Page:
That's where these stories from the last week are coming from and I think it's an excellent avenue for exploration.
What I think these stories miss, I guess, is some historical perspective. I think they also miss what life was like for small government, economic conservatives during the Bush administration.
Social conservatism has long been an animating force for the GOP in particular and the conservative movement in general. That's just flat out where you get the most committed political operatives and grassroots supporters -- at least for the last three decades. But what is also true is that for many years economic conservatives and small government adherents were another key part of the conservative voting bloc.
We could go into what the last ten years have been like for economic conservatives but let's just say that, from their perspective, things have gone from bad to very bad to much worse. Particularly in the last year and a half or so. Corporate bailouts, the stimulus package, proposed health care reform, the federal budget, tax hikes, cash for clunkers, you name it -- they don't like it and they're actually getting alarmed.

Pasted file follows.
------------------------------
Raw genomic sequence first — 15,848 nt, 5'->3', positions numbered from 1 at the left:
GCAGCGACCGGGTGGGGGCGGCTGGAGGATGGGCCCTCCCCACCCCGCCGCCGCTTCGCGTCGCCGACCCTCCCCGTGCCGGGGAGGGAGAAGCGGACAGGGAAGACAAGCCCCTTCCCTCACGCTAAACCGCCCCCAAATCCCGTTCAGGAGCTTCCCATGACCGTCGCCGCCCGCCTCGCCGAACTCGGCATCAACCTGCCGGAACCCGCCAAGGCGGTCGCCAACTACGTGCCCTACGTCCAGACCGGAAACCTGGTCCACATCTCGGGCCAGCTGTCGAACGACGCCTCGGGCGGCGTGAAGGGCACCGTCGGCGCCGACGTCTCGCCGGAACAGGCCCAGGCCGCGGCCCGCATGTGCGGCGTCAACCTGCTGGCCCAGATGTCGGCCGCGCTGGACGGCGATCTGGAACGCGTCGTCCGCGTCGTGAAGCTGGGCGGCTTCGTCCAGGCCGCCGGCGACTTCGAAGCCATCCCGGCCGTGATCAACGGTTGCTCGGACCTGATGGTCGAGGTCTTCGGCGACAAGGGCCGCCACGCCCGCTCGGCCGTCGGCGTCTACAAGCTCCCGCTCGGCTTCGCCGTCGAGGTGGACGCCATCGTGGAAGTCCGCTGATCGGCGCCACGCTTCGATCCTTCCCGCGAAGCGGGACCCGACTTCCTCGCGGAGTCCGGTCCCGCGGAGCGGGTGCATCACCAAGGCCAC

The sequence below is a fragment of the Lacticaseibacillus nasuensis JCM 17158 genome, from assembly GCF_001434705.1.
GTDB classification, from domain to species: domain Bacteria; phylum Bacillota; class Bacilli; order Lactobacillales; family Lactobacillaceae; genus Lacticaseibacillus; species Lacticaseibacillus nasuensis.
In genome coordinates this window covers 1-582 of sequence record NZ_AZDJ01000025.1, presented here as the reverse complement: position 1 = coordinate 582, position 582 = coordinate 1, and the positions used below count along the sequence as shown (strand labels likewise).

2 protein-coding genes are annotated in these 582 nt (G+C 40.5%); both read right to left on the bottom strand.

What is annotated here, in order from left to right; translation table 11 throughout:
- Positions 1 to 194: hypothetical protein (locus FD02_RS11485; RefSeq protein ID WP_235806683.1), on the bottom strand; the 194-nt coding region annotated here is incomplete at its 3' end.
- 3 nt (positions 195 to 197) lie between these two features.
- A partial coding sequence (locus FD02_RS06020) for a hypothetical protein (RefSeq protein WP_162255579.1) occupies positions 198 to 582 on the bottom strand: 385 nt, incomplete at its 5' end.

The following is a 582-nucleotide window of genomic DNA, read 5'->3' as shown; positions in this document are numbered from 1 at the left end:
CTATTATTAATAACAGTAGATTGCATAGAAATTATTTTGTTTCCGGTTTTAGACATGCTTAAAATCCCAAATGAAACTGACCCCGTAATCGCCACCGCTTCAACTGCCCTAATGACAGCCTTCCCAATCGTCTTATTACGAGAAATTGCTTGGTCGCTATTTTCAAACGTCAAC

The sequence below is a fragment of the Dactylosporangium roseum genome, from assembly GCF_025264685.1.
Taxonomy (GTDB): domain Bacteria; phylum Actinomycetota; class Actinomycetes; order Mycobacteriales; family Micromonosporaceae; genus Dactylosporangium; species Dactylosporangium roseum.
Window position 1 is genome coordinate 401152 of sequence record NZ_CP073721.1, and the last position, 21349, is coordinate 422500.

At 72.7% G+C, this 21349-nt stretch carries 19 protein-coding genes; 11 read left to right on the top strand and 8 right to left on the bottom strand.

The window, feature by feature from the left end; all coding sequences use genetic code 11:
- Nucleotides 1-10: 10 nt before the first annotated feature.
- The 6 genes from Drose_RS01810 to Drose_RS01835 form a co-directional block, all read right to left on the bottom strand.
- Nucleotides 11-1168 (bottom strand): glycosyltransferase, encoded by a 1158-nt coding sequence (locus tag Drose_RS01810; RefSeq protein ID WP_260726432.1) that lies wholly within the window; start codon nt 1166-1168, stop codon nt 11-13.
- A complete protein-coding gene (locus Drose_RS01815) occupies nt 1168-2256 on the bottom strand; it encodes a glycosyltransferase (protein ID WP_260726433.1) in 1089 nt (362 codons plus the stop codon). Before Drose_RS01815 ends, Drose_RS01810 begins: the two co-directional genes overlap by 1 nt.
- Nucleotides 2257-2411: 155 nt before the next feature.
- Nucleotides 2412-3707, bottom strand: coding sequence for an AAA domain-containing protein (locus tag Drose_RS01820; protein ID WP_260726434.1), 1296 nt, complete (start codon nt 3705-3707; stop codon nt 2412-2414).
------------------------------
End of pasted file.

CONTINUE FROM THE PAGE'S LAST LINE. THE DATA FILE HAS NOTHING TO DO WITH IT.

So all this to say that I think it's admirable that reporters are trying to get a handle on this story but that it might (still) not really be a story about social conservatism. I know for a fact that the tea party movement has social conservatives in it. And I know that they still care about social issues (I saw some evidence of this in the signage at the March for Life earlier this year). But however upset social conservatives are about the direction of the country, I think the tea party story is about the last decade of frustration and disappointment. There is overlap between these two groups -- some of it is probably significant overlap -- but it's just a different story to tell.
I know that much of reporting is about winners and losers. And while you can say that the tea party movement is "winning" right now, it's also true that social conservatives aren't doing half bad. As the Times notes, it's not economic conservatives so much as social conservatives who have been successful in battling health care reform. They also had yet another electoral victory on same-sex marriage last November when Maine voted against same-sex marriage. And economic conservatives and social conservatives worked together to elect Scott Brown. I'm sure there are many more examples.
But Kate Zernike, the reporter who writes this piece, has some trouble on this point: